When I was in school, I used to buy a new bag every year because they would just tear and fall apart within 12 months. Eventually, getting tired of this, I went online looking for a good bag. I found out about Tom Bihn. Both their management and their production is done in Seattle. The prices are steep, but I decided to take a chance on them, given the good reviews on various sites.
I've now had that same Tom Bihn bag for five years, and it looks exactly like it did the day I got it - not a single tear. I don't think you could say that about any bags produced at an overseas sweatshop.
Fast forward a few years, and I picked up one of their bags at a Mountain Equipment Co-op (not quite a chain store, like REI in the States). This bag also wasn't cheap, but when I checked the label it was made entirely in China. The quality is not bad, but I haven't had a chance to abuse it for a few years. I was mostly disappointed that they seem to promote the pro-American rhetoric while the majority of their channel goods seem to be produced abroad.
I'm impressed with those Tom Bihn bags, because they seem to be uncompromisingly made in America. I'm going to keep them in mind when I need a new bag.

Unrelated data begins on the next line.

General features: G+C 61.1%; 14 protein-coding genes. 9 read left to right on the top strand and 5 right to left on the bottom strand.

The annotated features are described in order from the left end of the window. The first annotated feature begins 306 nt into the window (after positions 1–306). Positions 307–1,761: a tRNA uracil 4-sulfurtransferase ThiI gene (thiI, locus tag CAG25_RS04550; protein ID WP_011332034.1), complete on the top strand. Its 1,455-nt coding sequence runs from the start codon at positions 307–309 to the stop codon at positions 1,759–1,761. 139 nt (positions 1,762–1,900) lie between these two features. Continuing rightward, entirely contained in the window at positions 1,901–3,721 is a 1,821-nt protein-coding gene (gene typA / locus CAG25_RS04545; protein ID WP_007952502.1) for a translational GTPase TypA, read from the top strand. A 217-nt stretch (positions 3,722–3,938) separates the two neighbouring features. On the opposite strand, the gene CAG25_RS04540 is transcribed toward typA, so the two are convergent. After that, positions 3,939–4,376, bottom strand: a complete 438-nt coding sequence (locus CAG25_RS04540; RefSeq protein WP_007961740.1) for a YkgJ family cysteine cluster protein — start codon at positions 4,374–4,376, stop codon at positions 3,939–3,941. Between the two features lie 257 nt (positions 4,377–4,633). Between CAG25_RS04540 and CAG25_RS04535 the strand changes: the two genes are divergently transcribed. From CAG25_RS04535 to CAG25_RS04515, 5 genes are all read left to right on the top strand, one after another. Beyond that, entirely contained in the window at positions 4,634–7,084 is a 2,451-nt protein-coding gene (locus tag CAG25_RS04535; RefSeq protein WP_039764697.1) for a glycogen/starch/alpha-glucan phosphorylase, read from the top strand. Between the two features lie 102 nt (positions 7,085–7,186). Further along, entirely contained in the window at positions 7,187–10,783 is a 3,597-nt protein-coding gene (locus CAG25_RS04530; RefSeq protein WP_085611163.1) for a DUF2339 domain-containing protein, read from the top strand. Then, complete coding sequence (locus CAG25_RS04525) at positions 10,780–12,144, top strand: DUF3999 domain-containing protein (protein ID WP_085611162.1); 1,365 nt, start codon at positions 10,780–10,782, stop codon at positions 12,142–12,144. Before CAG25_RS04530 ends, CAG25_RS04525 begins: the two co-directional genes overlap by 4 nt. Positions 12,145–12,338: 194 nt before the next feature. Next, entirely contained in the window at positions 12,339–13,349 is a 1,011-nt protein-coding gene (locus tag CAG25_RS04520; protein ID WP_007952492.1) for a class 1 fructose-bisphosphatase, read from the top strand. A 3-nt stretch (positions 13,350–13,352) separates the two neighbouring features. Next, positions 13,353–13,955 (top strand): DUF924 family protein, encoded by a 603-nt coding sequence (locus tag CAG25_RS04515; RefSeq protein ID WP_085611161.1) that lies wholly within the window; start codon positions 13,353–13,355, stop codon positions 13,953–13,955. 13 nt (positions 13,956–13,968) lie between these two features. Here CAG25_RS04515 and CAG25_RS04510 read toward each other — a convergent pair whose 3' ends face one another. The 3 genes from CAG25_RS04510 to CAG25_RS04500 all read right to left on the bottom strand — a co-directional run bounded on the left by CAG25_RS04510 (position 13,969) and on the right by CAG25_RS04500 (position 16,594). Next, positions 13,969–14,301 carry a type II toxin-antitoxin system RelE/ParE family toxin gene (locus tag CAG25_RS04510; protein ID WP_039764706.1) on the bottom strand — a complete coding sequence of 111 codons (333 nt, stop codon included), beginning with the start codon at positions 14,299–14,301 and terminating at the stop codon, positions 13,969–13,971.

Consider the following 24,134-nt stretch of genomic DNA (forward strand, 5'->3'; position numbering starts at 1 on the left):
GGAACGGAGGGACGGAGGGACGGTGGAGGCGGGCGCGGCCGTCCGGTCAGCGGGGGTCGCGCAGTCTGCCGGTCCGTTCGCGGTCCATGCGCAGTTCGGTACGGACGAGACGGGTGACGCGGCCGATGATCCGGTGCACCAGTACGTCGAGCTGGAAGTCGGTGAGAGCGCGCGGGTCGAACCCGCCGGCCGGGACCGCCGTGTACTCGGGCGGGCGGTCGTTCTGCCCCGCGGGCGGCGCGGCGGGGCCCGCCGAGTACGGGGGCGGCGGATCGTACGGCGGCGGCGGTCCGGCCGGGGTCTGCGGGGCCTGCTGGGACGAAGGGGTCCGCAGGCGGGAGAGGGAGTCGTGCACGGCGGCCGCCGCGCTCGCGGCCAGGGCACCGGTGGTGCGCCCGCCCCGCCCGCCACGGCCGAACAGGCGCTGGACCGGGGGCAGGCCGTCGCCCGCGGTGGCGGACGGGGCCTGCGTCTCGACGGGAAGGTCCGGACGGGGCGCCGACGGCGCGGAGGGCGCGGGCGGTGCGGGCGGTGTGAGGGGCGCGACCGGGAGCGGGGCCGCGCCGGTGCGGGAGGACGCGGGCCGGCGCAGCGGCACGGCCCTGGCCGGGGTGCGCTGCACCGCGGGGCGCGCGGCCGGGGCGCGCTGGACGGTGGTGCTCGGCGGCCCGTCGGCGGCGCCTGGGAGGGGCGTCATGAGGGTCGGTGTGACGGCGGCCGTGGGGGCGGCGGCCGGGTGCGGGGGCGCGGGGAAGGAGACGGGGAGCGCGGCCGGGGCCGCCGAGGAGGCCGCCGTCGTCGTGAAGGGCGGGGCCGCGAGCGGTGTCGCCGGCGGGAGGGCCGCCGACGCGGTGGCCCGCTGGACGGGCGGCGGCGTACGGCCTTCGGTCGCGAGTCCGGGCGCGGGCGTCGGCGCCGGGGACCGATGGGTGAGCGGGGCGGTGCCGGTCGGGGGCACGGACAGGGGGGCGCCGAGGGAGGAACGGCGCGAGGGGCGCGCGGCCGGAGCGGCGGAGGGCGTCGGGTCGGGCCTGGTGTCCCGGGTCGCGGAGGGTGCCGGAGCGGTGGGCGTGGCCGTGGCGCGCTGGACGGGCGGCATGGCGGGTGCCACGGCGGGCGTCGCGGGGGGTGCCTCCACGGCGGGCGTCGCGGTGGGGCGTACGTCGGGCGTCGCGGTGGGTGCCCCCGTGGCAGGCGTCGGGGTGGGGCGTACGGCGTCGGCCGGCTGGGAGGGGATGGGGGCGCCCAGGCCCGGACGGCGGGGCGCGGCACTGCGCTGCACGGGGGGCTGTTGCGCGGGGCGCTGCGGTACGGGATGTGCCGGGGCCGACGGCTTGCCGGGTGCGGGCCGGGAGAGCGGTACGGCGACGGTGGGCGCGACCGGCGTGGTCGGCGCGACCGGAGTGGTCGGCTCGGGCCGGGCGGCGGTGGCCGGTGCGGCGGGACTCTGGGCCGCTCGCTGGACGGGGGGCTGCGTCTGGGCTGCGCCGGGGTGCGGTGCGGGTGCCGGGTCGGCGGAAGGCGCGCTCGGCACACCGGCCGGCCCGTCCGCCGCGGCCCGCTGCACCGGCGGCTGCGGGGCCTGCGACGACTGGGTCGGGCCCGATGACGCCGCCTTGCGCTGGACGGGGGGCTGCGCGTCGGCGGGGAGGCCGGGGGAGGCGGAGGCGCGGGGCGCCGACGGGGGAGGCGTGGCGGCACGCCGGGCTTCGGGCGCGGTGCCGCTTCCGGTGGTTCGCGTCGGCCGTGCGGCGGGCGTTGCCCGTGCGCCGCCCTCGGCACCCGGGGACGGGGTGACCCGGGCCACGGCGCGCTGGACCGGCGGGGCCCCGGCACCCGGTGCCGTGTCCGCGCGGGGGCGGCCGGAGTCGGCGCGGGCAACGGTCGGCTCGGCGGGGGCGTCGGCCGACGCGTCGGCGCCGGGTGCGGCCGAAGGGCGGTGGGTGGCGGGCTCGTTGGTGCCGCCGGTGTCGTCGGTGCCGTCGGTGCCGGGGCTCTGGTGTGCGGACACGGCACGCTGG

Price-minimized, zero-margin, off-the-shelf crap for big box stores are a different story. Then they can trade on their brand equity built with embroidered logo bags and sell trash to the mass market.
- turn-around for custom goods from China is not 6-weeks. It took a solid 2 weeks to get the bag, which is what I would expect. The cost to ship expedited versus the labour cost is a wash, especially considering they stil had to post the bag to me anyways.
- The goods in-store are still marketed as premium goods; to use an HN appropriate analogy, this is like me telling you that your Mac is crap because you bought from a 3rd party retailer. For reference, this was $150 for a laptop messenger bag. Not a ton of money, but not cheap considering there's no leather, etc involved.
- If you look at the store I mentioned, they're not really big-box. They're in some awkward in-between yuppie place where everything is greenwashed. I still shop there, but I'm pretty disenchanted since this incident.
- This event has, in my mind, destroyed whatever brand recognition they had. The product is alright, but I'd rather support a company that does everything in NA.
The point being, the market're selling into would be more than willing to absorb the cost of local production. I suspect at a point during their growth they were unable to afford to scale up locally, and decided to contract volume manufacturing for the channel. Now that they're well established, I would hope that they would perform an exercise like the one in this article, and see if moving production back makes sense.
(This is actually mentioned in the article)
My point was, the cost of shipping by air versus hiring an American worker is probably a wash. I suspect they do their custom work in SF because it's a token gesture. Sort of local-washing, versus green-washing.
I don't think it matters where a product is built. It's the design and build quality that makes the product a good value. Initial cost was high but made up by not having to buy another bag, not having to deal with a torn bag, and not having to buy another bag makes it worth it.